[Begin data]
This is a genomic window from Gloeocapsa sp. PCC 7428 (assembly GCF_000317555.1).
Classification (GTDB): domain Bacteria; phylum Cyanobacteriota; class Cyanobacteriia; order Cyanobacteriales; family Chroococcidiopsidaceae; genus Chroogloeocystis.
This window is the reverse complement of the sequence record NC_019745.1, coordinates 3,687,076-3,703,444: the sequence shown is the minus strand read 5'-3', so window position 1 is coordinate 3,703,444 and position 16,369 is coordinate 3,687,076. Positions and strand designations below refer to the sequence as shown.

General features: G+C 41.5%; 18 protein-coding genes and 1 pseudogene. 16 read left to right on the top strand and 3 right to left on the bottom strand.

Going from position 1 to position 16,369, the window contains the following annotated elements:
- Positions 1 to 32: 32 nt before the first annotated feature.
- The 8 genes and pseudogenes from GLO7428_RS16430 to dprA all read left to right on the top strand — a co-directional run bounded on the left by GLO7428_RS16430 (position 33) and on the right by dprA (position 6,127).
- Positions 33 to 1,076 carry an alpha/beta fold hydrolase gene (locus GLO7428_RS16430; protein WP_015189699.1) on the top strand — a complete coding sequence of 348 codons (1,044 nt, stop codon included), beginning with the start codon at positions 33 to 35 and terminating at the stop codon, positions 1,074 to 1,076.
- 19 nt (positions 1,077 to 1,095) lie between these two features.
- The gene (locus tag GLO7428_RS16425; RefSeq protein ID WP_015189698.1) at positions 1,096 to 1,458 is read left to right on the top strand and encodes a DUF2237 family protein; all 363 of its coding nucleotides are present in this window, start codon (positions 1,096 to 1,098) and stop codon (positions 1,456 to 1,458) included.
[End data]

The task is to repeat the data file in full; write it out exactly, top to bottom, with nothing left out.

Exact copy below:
This is a genomic window from Gloeocapsa sp. PCC 7428 (assembly GCF_000317555.1).
Classification (GTDB): domain Bacteria; phylum Cyanobacteriota; class Cyanobacteriia; order Cyanobacteriales; family Chroococcidiopsidaceae; genus Chroogloeocystis.
This window is the reverse complement of the sequence record NC_019745.1, coordinates 3,687,076-3,703,444: the sequence shown is the minus strand read 5'-3', so window position 1 is coordinate 3,703,444 and position 16,369 is coordinate 3,687,076. Positions and strand designations below refer to the sequence as shown.

General features: G+C 41.5%; 18 protein-coding genes and 1 pseudogene. 16 read left to right on the top strand and 3 right to left on the bottom strand.

Going from position 1 to position 16,369, the window contains the following annotated elements:
- Positions 1 to 32: 32 nt before the first annotated feature.
- The 8 genes and pseudogenes from GLO7428_RS16430 to dprA all read left to right on the top strand — a co-directional run bounded on the left by GLO7428_RS16430 (position 33) and on the right by dprA (position 6,127).
- Positions 33 to 1,076 carry an alpha/beta fold hydrolase gene (locus GLO7428_RS16430; protein WP_015189699.1) on the top strand — a complete coding sequence of 348 codons (1,044 nt, stop codon included), beginning with the start codon at positions 33 to 35 and terminating at the stop codon, positions 1,074 to 1,076.
- 19 nt (positions 1,077 to 1,095) lie between these two features.
- The gene (locus tag GLO7428_RS16425; RefSeq protein ID WP_015189698.1) at positions 1,096 to 1,458 is read left to right on the top strand and encodes a DUF2237 family protein; all 363 of its coding nucleotides are present in this window, start codon (positions 1,096 to 1,098) and stop codon (positions 1,456 to 1,458) included.